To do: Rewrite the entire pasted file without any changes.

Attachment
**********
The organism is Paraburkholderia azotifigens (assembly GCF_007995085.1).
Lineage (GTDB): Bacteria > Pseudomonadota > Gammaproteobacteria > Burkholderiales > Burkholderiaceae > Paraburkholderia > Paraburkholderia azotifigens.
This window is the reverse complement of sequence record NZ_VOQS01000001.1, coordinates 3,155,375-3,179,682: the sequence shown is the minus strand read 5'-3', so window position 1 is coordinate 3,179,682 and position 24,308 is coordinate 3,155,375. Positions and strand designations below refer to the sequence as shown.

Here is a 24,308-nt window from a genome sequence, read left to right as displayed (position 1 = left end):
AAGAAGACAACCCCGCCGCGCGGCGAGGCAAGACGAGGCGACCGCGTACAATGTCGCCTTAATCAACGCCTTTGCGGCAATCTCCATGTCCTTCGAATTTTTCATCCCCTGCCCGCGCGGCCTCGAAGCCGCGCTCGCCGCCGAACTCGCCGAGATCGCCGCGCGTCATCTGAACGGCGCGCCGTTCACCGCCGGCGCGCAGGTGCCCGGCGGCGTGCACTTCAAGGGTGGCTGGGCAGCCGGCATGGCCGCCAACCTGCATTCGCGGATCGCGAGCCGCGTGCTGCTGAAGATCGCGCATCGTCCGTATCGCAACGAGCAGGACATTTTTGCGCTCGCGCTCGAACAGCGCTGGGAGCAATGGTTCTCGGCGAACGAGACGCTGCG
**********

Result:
The organism is Paraburkholderia azotifigens (assembly GCF_007995085.1).
Lineage (GTDB): Bacteria > Pseudomonadota > Gammaproteobacteria > Burkholderiales > Burkholderiaceae > Paraburkholderia > Paraburkholderia azotifigens.
This window is the reverse complement of sequence record NZ_VOQS01000001.1, coordinates 3,155,375-3,179,682: the sequence shown is the minus strand read 5'-3', so window position 1 is coordinate 3,179,682 and position 24,308 is coordinate 3,155,375. Positions and strand designations below refer to the sequence as shown.

Here is a 24,308-nt window from a genome sequence, read left to right as displayed (position 1 = left end):
AAGAAGACAACCCCGCCGCGCGGCGAGGCAAGACGAGGCGACCGCGTACAATGTCGCCTTAATCAACGCCTTTGCGGCAATCTCCATGTCCTTCGAATTTTTCATCCCCTGCCCGCGCGGCCTCGAAGCCGCGCTCGCCGCCGAACTCGCCGAGATCGCCGCGCGTCATCTGAACGGCGCGCCGTTCACCGCCGGCGCGCAGGTGCCCGGCGGCGTGCACTTCAAGGGTGGCTGGGCAGCCGGCATGGCCGCCAACCTGCATTCGCGGATCGCGAGCCGCGTGCTGCTGAAGATCGCGCATCGTCCGTATCGCAACGAGCAGGACATTTTTGCGCTCGCGCTCGAACAGCGCTGGGAGCAATGGTTCTCGGCGAACGAGACGCTGCG